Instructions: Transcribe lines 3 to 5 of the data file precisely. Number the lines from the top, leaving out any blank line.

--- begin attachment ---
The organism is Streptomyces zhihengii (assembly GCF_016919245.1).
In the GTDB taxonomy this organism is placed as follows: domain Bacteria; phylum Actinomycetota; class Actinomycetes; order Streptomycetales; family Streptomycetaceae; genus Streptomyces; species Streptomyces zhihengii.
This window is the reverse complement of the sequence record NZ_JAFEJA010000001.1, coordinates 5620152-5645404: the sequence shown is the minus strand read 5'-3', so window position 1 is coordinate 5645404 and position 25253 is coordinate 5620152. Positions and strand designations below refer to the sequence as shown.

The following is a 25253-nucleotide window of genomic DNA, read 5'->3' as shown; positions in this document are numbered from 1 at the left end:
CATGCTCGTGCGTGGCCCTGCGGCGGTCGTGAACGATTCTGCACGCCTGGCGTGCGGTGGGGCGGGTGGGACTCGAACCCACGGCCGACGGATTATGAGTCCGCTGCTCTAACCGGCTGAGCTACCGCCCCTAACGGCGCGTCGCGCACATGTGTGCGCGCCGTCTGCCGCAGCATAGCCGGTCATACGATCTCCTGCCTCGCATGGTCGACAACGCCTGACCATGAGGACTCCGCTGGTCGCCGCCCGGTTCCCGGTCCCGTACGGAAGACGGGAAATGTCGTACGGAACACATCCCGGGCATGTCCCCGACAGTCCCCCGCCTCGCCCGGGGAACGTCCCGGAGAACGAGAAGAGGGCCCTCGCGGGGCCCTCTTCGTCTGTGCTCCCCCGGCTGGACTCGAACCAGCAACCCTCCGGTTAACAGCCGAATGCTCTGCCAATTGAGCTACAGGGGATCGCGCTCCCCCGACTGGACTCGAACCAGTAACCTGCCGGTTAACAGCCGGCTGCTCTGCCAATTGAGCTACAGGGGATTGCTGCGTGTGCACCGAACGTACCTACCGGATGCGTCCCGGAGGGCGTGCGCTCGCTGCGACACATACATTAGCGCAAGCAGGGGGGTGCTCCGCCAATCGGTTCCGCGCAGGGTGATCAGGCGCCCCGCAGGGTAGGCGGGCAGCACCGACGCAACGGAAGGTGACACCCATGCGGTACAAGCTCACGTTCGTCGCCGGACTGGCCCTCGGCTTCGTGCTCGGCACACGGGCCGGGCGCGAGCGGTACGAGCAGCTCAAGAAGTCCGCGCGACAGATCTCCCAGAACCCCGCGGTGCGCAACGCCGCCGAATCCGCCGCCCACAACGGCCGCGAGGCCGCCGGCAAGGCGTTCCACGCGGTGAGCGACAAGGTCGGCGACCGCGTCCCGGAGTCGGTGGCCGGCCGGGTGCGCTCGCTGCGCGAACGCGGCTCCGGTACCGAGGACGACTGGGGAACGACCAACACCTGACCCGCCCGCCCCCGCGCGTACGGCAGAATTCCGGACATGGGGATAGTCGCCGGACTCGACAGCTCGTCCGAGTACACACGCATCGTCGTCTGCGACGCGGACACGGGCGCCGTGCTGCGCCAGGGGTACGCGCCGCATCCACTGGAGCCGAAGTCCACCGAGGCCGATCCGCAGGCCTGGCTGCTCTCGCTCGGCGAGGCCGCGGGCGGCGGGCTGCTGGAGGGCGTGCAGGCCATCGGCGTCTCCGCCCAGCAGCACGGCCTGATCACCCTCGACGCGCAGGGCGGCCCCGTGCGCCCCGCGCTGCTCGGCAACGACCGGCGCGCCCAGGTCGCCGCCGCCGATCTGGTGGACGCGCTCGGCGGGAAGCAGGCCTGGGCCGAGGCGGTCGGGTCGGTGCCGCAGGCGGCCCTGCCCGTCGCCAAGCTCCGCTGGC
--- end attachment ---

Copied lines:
This window is the reverse complement of the sequence record NZ_JAFEJA010000001.1, coordinates 5620152-5645404: the sequence shown is the minus strand read 5'-3', so window position 1 is coordinate 5645404 and position 25253 is coordinate 5620152. Positions and strand designations below refer to the sequence as shown.

The following is a 25253-nucleotide window of genomic DNA, read 5'->3' as shown; positions in this document are numbered from 1 at the left end:
CATGCTCGTGCGTGGCCCTGCGGCGGTCGTGAACGATTCTGCACGCCTGGCGTGCGGTGGGGCGGGTGGGACTCGAACCCACGGCCGACGGATTATGAGTCCGCTGCTCTAACCGGCTGAGCTACCGCCCCTAACGGCGCGTCGCGCACATGTGTGCGCGCCGTCTGCCGCAGCATAGCCGGTCATACGATCTCCTGCCTCGCATGGTCGACAACGCCTGACCATGAGGACTCCGCTGGTCGCCGCCCGGTTCCCGGTCCCGTACGGAAGACGGGAAATGTCGTACGGAACACATCCCGGGCATGTCCCCGACAGTCCCCCGCCTCGCCCGGGGAACGTCCCGGAGAACGAGAAGAGGGCCCTCGCGGGGCCCTCTTCGTCTGTGCTCCCCCGGCTGGACTCGAACCAGCAACCCTCCGGTTAACAGCCGAATGCTCTGCCAATTGAGCTACAGGGGATCGCGCTCCCCCGACTGGACTCGAACCAGTAACCTGCCGGTTAACAGCCGGCTGCTCTGCCAATTGAGCTACAGGGGATTGCTGCGTGTGCACCGAACGTACCTACCGGATGCGTCCCGGAGGGCGTGCGCTCGCTGCGACACATACATTAGCGCAAGCAGGGGGGTGCTCCGCCAATCGGTTCCGCGCAGGGTGATCAGGCGCCCCGCAGGGTAGGCGGGCAGCACCGACGCAACGGAAGGTGACACCCATGCGGTACAAGCTCACGTTCGTCGCCGGACTGGCCCTCGGCTTCGTGCTCGGCACACGGGCCGGGCGCGAGCGGTACGAGCAGCTCAAGAAGTCCGCGCGACAGATCTCCCAGAACCCCGCGGTGCGCAACGCCGCCGAATCCGCCGCCCACAACGGCCGCGAGGCCGCCGGCAAGGCGTTCCACGCGGTGAGCGACAAGGTCGGCGACCGCGTCCCGGAGTCGGTGGCCGGCCGGGTGCGCTCGCTGCGCGAACGCGGCTCCGGTACCGAGGACGACTGGGGAACGACCAACACCTGACCCGCCCGCCCCCGCGCGTACGGCAGAATTCCGGACATGGGGATAGTCGCCGGACTCGACAGCTCGTCCGAGTACACACGCATCGTCGTCTGCGACGCGGACACGGGCGCCGTGCTGCGCCAGGGGTACGCGCCGCATCCACTGGAGCCGAAGTCCACCGAGGCCGATCCGCAGGCCTGGCTGCTCTCGCTCGGCGAGGCCGCGGGCGGCGGGCTGCTGGAGGGCGTGCAGGCCATCGGCGTCTCCGCCCAGCAGCACGGCCTGATCACCCTCGACGCGCAGGGCGGCCCCGTGCGCCCCGCGCTGCTCGGCAACGACCGGCGCGCCCAGGTCGCCGCCGCCGATCTGGTGGACGCGCTCGGCGGGAAGCAGGCCTGGGCCGAGGCGGTCGGGTCGGTGCCGCAGGCGGCCCTGCCCGTCGCCAAGCTCCGCTGGC